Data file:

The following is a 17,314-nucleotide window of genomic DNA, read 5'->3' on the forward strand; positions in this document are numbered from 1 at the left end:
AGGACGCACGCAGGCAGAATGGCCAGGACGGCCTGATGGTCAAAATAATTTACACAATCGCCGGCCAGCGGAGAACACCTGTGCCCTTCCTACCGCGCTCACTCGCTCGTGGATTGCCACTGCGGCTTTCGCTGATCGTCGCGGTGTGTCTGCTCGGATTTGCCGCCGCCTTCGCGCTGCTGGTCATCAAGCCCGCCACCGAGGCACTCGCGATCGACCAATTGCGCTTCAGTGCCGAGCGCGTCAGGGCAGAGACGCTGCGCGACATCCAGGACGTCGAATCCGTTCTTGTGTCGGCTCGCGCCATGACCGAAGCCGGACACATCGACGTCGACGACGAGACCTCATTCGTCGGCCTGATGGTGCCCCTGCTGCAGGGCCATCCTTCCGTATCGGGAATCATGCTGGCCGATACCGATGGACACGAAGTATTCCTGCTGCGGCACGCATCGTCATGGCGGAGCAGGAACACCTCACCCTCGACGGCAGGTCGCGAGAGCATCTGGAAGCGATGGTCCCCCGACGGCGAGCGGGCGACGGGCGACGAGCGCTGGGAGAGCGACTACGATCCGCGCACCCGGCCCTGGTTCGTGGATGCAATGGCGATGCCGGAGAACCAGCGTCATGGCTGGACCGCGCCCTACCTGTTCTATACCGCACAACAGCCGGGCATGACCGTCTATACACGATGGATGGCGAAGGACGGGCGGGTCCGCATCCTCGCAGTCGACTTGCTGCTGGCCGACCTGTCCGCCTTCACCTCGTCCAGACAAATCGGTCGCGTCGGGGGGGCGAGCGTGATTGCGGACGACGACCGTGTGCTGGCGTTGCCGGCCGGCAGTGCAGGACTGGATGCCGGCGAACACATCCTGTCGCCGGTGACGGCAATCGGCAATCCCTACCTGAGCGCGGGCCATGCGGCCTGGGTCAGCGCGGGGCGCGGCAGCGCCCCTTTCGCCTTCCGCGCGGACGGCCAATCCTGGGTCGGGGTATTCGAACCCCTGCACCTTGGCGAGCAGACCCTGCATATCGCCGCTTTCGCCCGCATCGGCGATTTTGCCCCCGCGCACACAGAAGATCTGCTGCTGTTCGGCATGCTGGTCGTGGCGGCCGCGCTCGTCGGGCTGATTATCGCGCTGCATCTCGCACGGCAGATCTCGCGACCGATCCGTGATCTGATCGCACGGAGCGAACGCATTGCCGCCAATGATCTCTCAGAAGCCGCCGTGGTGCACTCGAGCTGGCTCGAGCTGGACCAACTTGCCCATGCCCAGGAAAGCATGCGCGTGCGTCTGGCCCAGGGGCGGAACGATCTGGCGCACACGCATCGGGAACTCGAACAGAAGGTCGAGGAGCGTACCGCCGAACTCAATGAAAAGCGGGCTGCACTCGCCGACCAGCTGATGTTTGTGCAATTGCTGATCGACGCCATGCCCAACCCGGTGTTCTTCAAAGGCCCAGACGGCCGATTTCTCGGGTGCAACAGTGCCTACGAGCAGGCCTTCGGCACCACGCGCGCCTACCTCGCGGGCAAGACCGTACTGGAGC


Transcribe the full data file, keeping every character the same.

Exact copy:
The following is a 17,314-nucleotide window of genomic DNA, read 5'->3' on the forward strand; positions in this document are numbered from 1 at the left end:
AGGACGCACGCAGGCAGAATGGCCAGGACGGCCTGATGGTCAAAATAATTTACACAATCGCCGGCCAGCGGAGAACACCTGTGCCCTTCCTACCGCGCTCACTCGCTCGTGGATTGCCACTGCGGCTTTCGCTGATCGTCGCGGTGTGTCTGCTCGGATTTGCCGCCGCCTTCGCGCTGCTGGTCATCAAGCCCGCCACCGAGGCACTCGCGATCGACCAATTGCGCTTCAGTGCCGAGCGCGTCAGGGCAGAGACGCTGCGCGACATCCAGGACGTCGAATCCGTTCTTGTGTCGGCTCGCGCCATGACCGAAGCCGGACACATCGACGTCGACGACGAGACCTCATTCGTCGGCCTGATGGTGCCCCTGCTGCAGGGCCATCCTTCCGTATCGGGAATCATGCTGGCCGATACCGATGGACACGAAGTATTCCTGCTGCGGCACGCATCGTCATGGCGGAGCAGGAACACCTCACCCTCGACGGCAGGTCGCGAGAGCATCTGGAAGCGATGGTCCCCCGACGGCGAGCGGGCGACGGGCGACGAGCGCTGGGAGAGCGACTACGATCCGCGCACCCGGCCCTGGTTCGTGGATGCAATGGCGATGCCGGAGAACCAGCGTCATGGCTGGACCGCGCCCTACCTGTTCTATACCGCACAACAGCCGGGCATGACCGTCTATACACGATGGATGGCGAAGGACGGGCGGGTCCGCATCCTCGCAGTCGACTTGCTGCTGGCCGACCTGTCCGCCTTCACCTCGTCCAGACAAATCGGTCGCGTCGGGGGGGCGAGCGTGATTGCGGACGACGACCGTGTGCTGGCGTTGCCGGCCGGCAGTGCAGGACTGGATGCCGGCGAACACATCCTGTCGCCGGTGACGGCAATCGGCAATCCCTACCTGAGCGCGGGCCATGCGGCCTGGGTCAGCGCGGGGCGCGGCAGCGCCCCTTTCGCCTTCCGCGCGGACGGCCAATCCTGGGTCGGGGTATTCGAACCCCTGCACCTTGGCGAGCAGACCCTGCATATCGCCGCTTTCGCCCGCATCGGCGATTTTGCCCCCGCGCACACAGAAGATCTGCTGCTGTTCGGCATGCTGGTCGTGGCGGCCGCGCTCGTCGGGCTGATTATCGCGCTGCATCTCGCACGGCAGATCTCGCGACCGATCCGTGATCTGATCGCACGGAGCGAACGCATTGCCGCCAATGATCTCTCAGAAGCCGCCGTGGTGCACTCGAGCTGGCTCGAGCTGGACCAACTTGCCCATGCCCAGGAAAGCATGCGCGTGCGTCTGGCCCAGGGGCGGAACGATCTGGCGCACACGCATCGGGAACTCGAACAGAAGGTCGAGGAGCGTACCGCCGAACTCAATGAAAAGCGGGCTGCACTCGCCGACCAGCTGATGTTTGTGCAATTGCTGATCGACGCCATGCCCAACCCGGTGTTCTTCAAAGGCCCAGACGGCCGATTTCTCGGGTGCAACAGTGCCTACGAGCAGGCCTTCGGCACCACGCGCGCCTACCTCGCGGGCAAGACCGTACTGGAGC